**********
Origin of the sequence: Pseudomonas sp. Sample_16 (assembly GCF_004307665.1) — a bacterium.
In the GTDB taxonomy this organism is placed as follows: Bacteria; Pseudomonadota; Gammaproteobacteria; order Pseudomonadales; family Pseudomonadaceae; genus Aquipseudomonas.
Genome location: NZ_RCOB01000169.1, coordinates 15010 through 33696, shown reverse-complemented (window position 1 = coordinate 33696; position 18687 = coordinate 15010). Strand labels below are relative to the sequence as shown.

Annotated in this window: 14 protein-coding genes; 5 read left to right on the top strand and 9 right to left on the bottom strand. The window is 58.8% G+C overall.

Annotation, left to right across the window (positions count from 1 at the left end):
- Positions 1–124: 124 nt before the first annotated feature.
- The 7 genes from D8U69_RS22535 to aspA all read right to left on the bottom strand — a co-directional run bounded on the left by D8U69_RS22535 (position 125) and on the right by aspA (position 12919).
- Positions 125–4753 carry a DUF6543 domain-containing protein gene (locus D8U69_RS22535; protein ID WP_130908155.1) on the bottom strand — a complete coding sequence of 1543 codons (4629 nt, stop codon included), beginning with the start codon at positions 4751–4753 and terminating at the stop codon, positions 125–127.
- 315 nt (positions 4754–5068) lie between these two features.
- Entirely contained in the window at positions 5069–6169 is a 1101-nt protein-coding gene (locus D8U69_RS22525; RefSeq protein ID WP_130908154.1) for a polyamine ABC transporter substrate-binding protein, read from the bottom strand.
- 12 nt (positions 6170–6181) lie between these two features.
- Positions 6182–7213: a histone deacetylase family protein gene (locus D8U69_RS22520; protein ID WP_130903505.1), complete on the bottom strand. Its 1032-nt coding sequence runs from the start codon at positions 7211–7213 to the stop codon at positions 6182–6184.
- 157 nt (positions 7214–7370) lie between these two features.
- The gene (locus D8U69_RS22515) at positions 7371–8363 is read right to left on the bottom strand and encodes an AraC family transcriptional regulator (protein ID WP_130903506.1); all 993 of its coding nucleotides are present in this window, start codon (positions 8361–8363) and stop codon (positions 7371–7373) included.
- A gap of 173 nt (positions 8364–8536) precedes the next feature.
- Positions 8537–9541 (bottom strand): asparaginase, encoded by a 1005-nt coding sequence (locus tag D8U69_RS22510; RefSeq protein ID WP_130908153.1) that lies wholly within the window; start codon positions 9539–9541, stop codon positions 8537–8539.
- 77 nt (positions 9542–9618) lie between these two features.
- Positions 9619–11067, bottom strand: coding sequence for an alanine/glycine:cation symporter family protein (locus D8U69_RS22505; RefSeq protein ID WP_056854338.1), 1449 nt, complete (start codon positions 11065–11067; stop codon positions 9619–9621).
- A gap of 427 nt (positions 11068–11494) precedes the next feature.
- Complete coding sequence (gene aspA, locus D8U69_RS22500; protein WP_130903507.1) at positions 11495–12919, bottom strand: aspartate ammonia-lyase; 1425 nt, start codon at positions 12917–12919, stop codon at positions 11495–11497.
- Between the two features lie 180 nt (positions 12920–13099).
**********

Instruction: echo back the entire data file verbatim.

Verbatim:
Origin of the sequence: Pseudomonas sp. Sample_16 (assembly GCF_004307665.1) — a bacterium.
In the GTDB taxonomy this organism is placed as follows: Bacteria; Pseudomonadota; Gammaproteobacteria; order Pseudomonadales; family Pseudomonadaceae; genus Aquipseudomonas.
Genome location: NZ_RCOB01000169.1, coordinates 15010 through 33696, shown reverse-complemented (window position 1 = coordinate 33696; position 18687 = coordinate 15010). Strand labels below are relative to the sequence as shown.

Annotated in this window: 14 protein-coding genes; 5 read left to right on the top strand and 9 right to left on the bottom strand. The window is 58.8% G+C overall.

Annotation, left to right across the window (positions count from 1 at the left end):
- Positions 1–124: 124 nt before the first annotated feature.
- The 7 genes from D8U69_RS22535 to aspA all read right to left on the bottom strand — a co-directional run bounded on the left by D8U69_RS22535 (position 125) and on the right by aspA (position 12919).
- Positions 125–4753 carry a DUF6543 domain-containing protein gene (locus D8U69_RS22535; protein ID WP_130908155.1) on the bottom strand — a complete coding sequence of 1543 codons (4629 nt, stop codon included), beginning with the start codon at positions 4751–4753 and terminating at the stop codon, positions 125–127.
- 315 nt (positions 4754–5068) lie between these two features.
- Entirely contained in the window at positions 5069–6169 is a 1101-nt protein-coding gene (locus D8U69_RS22525; RefSeq protein ID WP_130908154.1) for a polyamine ABC transporter substrate-binding protein, read from the bottom strand.
- 12 nt (positions 6170–6181) lie between these two features.
- Positions 6182–7213: a histone deacetylase family protein gene (locus D8U69_RS22520; protein ID WP_130903505.1), complete on the bottom strand. Its 1032-nt coding sequence runs from the start codon at positions 7211–7213 to the stop codon at positions 6182–6184.
- 157 nt (positions 7214–7370) lie between these two features.
- The gene (locus D8U69_RS22515) at positions 7371–8363 is read right to left on the bottom strand and encodes an AraC family transcriptional regulator (protein ID WP_130903506.1); all 993 of its coding nucleotides are present in this window, start codon (positions 8361–8363) and stop codon (positions 7371–7373) included.
- A gap of 173 nt (positions 8364–8536) precedes the next feature.
- Positions 8537–9541 (bottom strand): asparaginase, encoded by a 1005-nt coding sequence (locus tag D8U69_RS22510; RefSeq protein ID WP_130908153.1) that lies wholly within the window; start codon positions 9539–9541, stop codon positions 8537–8539.
- 77 nt (positions 9542–9618) lie between these two features.
- Positions 9619–11067, bottom strand: coding sequence for an alanine/glycine:cation symporter family protein (locus D8U69_RS22505; RefSeq protein ID WP_056854338.1), 1449 nt, complete (start codon positions 11065–11067; stop codon positions 9619–9621).
- A gap of 427 nt (positions 11068–11494) precedes the next feature.
- Complete coding sequence (gene aspA, locus D8U69_RS22500; protein WP_130903507.1) at positions 11495–12919, bottom strand: aspartate ammonia-lyase; 1425 nt, start codon at positions 12917–12919, stop codon at positions 11495–11497.
- Between the two features lie 180 nt (positions 12920–13099).